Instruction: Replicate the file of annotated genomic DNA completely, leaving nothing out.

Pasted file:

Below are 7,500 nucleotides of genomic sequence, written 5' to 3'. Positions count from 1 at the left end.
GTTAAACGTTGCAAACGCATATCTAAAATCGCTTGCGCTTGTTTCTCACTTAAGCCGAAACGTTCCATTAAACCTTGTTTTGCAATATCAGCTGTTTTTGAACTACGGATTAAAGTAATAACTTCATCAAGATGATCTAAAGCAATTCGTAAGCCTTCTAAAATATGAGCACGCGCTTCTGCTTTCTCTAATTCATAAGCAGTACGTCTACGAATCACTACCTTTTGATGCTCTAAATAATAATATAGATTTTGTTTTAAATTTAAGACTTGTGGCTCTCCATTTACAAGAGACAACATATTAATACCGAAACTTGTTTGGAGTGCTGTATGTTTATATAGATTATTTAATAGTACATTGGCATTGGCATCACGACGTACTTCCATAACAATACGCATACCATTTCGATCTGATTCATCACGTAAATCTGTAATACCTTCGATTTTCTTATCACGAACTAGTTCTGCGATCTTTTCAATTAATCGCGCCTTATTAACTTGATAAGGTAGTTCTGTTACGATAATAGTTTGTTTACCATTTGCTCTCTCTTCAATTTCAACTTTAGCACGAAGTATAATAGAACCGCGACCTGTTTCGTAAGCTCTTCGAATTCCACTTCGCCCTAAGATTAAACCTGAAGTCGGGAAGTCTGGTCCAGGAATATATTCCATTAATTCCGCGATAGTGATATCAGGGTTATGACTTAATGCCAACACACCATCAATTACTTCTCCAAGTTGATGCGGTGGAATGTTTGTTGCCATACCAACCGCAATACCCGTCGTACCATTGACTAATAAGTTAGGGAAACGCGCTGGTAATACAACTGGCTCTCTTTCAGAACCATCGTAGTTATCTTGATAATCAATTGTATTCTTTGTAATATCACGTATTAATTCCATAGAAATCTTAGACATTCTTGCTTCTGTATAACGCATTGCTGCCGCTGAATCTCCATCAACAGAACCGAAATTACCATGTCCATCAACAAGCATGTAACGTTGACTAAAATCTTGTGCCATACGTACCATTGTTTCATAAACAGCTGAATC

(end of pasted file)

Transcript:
Below are 7,500 nucleotides of genomic sequence, written 5' to 3'. Positions count from 1 at the left end.
GTTAAACGTTGCAAACGCATATCTAAAATCGCTTGCGCTTGTTTCTCACTTAAGCCGAAACGTTCCATTAAACCTTGTTTTGCAATATCAGCTGTTTTTGAACTACGGATTAAAGTAATAACTTCATCAAGATGATCTAAAGCAATTCGTAAGCCTTCTAAAATATGAGCACGCGCTTCTGCTTTCTCTAATTCATAAGCAGTACGTCTACGAATCACTACCTTTTGATGCTCTAAATAATAATATAGATTTTGTTTTAAATTTAAGACTTGTGGCTCTCCATTTACAAGAGACAACATATTAATACCGAAACTTGTTTGGAGTGCTGTATGTTTATATAGATTATTTAATAGTACATTGGCATTGGCATCACGACGTACTTCCATAACAATACGCATACCATTTCGATCTGATTCATCACGTAAATCTGTAATACCTTCGATTTTCTTATCACGAACTAGTTCTGCGATCTTTTCAATTAATCGCGCCTTATTAACTTGATAAGGTAGTTCTGTTACGATAATAGTTTGTTTACCATTTGCTCTCTCTTCAATTTCAACTTTAGCACGAAGTATAATAGAACCGCGACCTGTTTCGTAAGCTCTTCGAATTCCACTTCGCCCTAAGATTAAACCTGAAGTCGGGAAGTCTGGTCCAGGAATATATTCCATTAATTCCGCGATAGTGATATCAGGGTTATGACTTAATGCCAACACACCATCAATTACTTCTCCAAGTTGATGCGGTGGAATGTTTGTTGCCATACCAACCGCAATACCCGTCGTACCATTGACTAATAAGTTAGGGAAACGCGCTGGTAATACAACTGGCTCTCTTTCAGAACCATCGTAGTTATCTTGATAATCAATTGTATTCTTTGTAATATCACGTATTAATTCCATAGAAATCTTAGACATTCTTGCTTCTGTATAACGCATTGCTGCCGCTGAATCTCCATCAACAGAACCGAAATTACCATGTCCATCAACAAGCATGTAACGTTGACTAAAATCTTGTGCCATACGTACCATTGTTTCATAAACAGCTGAATC